The light that seemed to fill every corner of the wing came not only from the high glass roof panels but the full height cathedral style window in the end wall where we had come in; a cathedral to incarceration, I smiled at the thought. You couldn’t tell from the ground floor just how tall the window was and even with the heavy mesh that covered it, the amount of daylight that flooded in was amazing. The glass roof had no apparent security measures but it was about 15 or 20 feet above the upper floors walkway so safe enough you would think. A large extractor fan about halfway down spun slowly in its housing creating a flicker effect on the wire mesh of the catch nets below it. Focussing my eyes through the layers, it was a long way down, even from here on the third floor.

A quiet noise caught my attention. One of the green clad workers was gradually approaching my seat. Not knowing what I should do but opting for nothing, I waited. He was operating what seemed to be a mechanical floor cleaning machine hence his slow approach. It seemed to wash, dry and polish the floor all in one pass and he didn’t look like stopping as he and it headed straight for me.

“Shift that lot will you,” the operator nodded grimly in the direction of the table and stools.

It didn’t sound like a request and not knowing either prison protocol or his personal status, I took it as an instruction just to be safe. After dragging the heavy table as best I could without spilling my bed roll onto the floor, the stool slipped easily to join it. The cleaning operation continued past me, spinning round at the wall, and heading off again down the length of the landing. Again, trying not to be too obvious I did notice how clean all the floors were, washed or not. This could be applied to the walls as well and as I looked around almost every surface had a gloss finish and everything was so very tidy, nothing extraneous on the floors or outside of the confinement of the notice boards spaced around the walls. For some obscure reason, it was impressive in its simplicity.

Trying not to make any direct eye contact I watched as some of the workers below seemed to have open access to cells whereas most of the others were closed and presumably locked. A recollection of stories about 23 hours a day lock-up sprung to mind so this freedom must indicate some type of privilege perhaps; there was going to be lots for me to learn. Other workers on the ground floor were bagging things up what looked like clothes and towels. The odd worker however was not doing anything, just leaning in a cell doorway drinking from steaming cups of some sort of hot drink and chatting quietly to other inmates; the observation lost its interest with the feeling that I could do with something to drink myself.

The gate behind me was opened noisily but clanged shut. My escort indicated with a wave of the file in his hand that I follow him again. It was my file, you could tell from that terrible photograph on the front plus another copy of it on an oblong card clipped next to it. We went down the steel stairway nearest to us, all the way back to the ground floor. Some of the workers addressed the officer in general greetings, ‘Good morning Mr. Cartwright, are you well Mr Cartwright’ to each he nodded a silent reply but we kept walking. The food chain was starting to become clearer, I was at the bottom obviously, the workers were further up but a uniform trumped the pack.

On the way down I spotted some of the seemingly missing officers, there was one on alternate floors only, each was sitting reading a newspaper and only casually looking up to watch the wing and as we passed by them.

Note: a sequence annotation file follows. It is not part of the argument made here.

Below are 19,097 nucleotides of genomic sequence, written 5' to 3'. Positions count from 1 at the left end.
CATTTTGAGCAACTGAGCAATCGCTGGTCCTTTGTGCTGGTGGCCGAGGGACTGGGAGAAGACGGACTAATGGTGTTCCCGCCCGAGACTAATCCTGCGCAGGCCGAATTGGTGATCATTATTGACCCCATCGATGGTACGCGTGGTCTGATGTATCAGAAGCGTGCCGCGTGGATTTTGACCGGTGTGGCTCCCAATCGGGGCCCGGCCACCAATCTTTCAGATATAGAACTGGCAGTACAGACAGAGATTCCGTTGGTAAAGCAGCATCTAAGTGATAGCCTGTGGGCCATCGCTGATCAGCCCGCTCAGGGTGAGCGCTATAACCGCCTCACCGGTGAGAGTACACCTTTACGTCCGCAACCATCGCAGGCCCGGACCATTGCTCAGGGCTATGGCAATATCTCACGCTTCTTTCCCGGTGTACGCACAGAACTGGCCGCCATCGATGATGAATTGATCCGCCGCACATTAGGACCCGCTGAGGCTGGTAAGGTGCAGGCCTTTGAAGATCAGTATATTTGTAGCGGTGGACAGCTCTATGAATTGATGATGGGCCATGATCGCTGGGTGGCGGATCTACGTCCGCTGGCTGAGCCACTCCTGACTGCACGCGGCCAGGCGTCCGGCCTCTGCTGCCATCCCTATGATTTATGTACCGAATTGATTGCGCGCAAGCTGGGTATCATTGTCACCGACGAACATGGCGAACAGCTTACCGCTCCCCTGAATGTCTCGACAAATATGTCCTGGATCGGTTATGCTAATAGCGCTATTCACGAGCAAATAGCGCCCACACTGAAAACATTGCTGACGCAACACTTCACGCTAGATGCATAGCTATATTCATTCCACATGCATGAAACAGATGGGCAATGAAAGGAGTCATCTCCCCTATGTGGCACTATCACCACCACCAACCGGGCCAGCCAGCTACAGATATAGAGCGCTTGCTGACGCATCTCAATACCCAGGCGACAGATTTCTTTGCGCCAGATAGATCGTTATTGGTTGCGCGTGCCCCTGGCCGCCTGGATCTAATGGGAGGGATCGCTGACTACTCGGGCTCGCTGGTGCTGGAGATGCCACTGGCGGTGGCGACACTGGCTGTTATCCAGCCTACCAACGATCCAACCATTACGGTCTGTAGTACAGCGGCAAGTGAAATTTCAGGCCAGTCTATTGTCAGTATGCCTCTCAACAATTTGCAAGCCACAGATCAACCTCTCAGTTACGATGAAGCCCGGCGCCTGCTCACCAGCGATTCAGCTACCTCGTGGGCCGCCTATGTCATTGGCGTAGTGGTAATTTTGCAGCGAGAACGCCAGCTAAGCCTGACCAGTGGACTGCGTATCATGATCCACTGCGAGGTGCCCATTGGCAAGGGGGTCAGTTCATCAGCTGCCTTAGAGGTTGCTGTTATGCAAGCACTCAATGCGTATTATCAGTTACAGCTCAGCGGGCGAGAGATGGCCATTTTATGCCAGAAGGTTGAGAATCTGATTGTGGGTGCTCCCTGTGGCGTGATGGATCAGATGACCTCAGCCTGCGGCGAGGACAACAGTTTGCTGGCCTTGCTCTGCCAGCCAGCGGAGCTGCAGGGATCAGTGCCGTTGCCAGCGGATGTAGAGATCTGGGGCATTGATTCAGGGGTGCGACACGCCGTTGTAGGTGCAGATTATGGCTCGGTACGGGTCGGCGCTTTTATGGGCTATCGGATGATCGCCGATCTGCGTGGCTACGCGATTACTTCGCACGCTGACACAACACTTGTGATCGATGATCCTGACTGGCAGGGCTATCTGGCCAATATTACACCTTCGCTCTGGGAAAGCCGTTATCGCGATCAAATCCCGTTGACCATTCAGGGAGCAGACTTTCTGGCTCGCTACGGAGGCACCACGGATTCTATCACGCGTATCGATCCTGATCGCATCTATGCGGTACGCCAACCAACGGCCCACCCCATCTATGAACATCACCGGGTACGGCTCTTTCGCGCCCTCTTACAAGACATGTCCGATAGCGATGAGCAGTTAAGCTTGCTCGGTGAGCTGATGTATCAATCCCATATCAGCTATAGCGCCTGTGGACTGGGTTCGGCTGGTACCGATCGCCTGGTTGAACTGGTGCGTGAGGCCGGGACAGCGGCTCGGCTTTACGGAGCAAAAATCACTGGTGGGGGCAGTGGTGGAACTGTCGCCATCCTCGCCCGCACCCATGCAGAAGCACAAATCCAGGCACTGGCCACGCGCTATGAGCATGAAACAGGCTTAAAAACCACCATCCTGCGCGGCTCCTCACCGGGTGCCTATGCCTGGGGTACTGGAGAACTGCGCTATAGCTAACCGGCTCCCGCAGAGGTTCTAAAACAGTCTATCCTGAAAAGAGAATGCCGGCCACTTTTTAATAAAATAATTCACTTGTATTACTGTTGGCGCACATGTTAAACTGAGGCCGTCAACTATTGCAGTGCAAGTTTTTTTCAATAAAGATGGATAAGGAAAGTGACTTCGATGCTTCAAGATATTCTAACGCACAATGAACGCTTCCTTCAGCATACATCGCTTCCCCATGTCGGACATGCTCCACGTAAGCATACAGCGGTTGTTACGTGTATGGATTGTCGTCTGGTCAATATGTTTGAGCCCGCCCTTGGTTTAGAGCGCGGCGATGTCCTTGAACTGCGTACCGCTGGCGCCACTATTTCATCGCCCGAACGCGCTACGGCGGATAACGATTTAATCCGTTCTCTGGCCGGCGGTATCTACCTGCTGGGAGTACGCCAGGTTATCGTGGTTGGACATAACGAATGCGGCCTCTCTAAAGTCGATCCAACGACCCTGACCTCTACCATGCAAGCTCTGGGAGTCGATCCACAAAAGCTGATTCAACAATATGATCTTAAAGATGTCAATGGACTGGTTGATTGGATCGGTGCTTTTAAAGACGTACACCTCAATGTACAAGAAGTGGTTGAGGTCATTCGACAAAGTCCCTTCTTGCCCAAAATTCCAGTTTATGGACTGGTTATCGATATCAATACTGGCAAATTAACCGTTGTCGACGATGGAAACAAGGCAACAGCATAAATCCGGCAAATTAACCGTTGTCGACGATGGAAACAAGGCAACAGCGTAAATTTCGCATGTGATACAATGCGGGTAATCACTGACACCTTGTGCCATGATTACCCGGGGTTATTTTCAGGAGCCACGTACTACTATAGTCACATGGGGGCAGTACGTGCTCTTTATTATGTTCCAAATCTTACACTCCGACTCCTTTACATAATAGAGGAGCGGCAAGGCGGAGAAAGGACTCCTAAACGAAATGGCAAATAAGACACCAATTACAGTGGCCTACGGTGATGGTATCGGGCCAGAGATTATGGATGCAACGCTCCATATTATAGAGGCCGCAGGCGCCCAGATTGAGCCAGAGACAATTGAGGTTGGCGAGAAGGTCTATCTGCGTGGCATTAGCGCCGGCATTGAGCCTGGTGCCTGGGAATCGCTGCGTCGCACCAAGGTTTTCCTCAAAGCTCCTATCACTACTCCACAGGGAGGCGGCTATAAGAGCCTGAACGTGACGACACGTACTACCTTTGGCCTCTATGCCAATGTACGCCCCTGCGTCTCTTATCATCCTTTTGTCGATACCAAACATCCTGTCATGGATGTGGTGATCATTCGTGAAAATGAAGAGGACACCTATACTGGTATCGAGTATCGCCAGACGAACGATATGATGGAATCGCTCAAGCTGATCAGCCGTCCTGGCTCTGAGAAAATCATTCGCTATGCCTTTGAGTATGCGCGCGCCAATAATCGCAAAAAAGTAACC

“New one for the ones Mr Preston,” my escort threw out the comment without breaking his stride as we passed one of the officers who had an extra pip on his shoulder.

“Thank you Mr Cartwright, carry on.”

“Have you seen Mr Haliday?” he added belatedly.

“Up on the fours I think Mr Preston.”

We all craned our necks upwards in unison; what made me join in I don’t really know. The exchange happened without pause in our progress and there were no further pleasantries to anyone else.

We eventually reached the ground floor, the ‘ones’ as they were called. My file was rechecked and we walked to a spot halfway down on the left-hand side. A number 20 was emblazoned above the door. The file was checked yet again and presumably being correct, the card was taken off and slipped into a holder to the left of the door above another that was already placed there. I could now see that the card had my picture, my name, my status, a large felt pen written ‘R’, presumably for being on remand and my date of birth. The word ‘Standard’ was scribbled below that but it meant nothing to me. The other card in the rack had similar information plus a few other undecipherable entries, the picture and details were obviously all different to mine.

“Here you are then, you’re two’d up with Mr Patterson,” I was still picking up the lingo and so didn’t ask what two’d up was, “he’s OK really and I’m sure will tell you everything that you need to know. Someone will be along at some point to tell you some more about how things work and fill in any gaps,” he was unlocking the door as he spoke.

“Thank you.”

Having ventured the civility cautiously I was not admonished for it so that must have been OK. It was the first thing I had said for quite some time and my voice sounded strange as it echoed back to me; I didn’t say anything more.

“A new mate for you Dave.”

Directed into the now open cell, the observation was to the other prisoner, perhaps just a coincidence his name was the same as mine? I had to squeeze past the officer as he was obviously not going to let go of the door handle. Gathering myself and my things into as small a package as I could, I slid past him. The protocol for holding onto door handles had already been noted and it seemed a reasonable if awkward security measure. The door immediately swung closed once I had passed through it and the lock clicked solidly into place. A rattle at the small rectangular viewing window meant that we received a quick once-over and the flap snapped closed. I was home.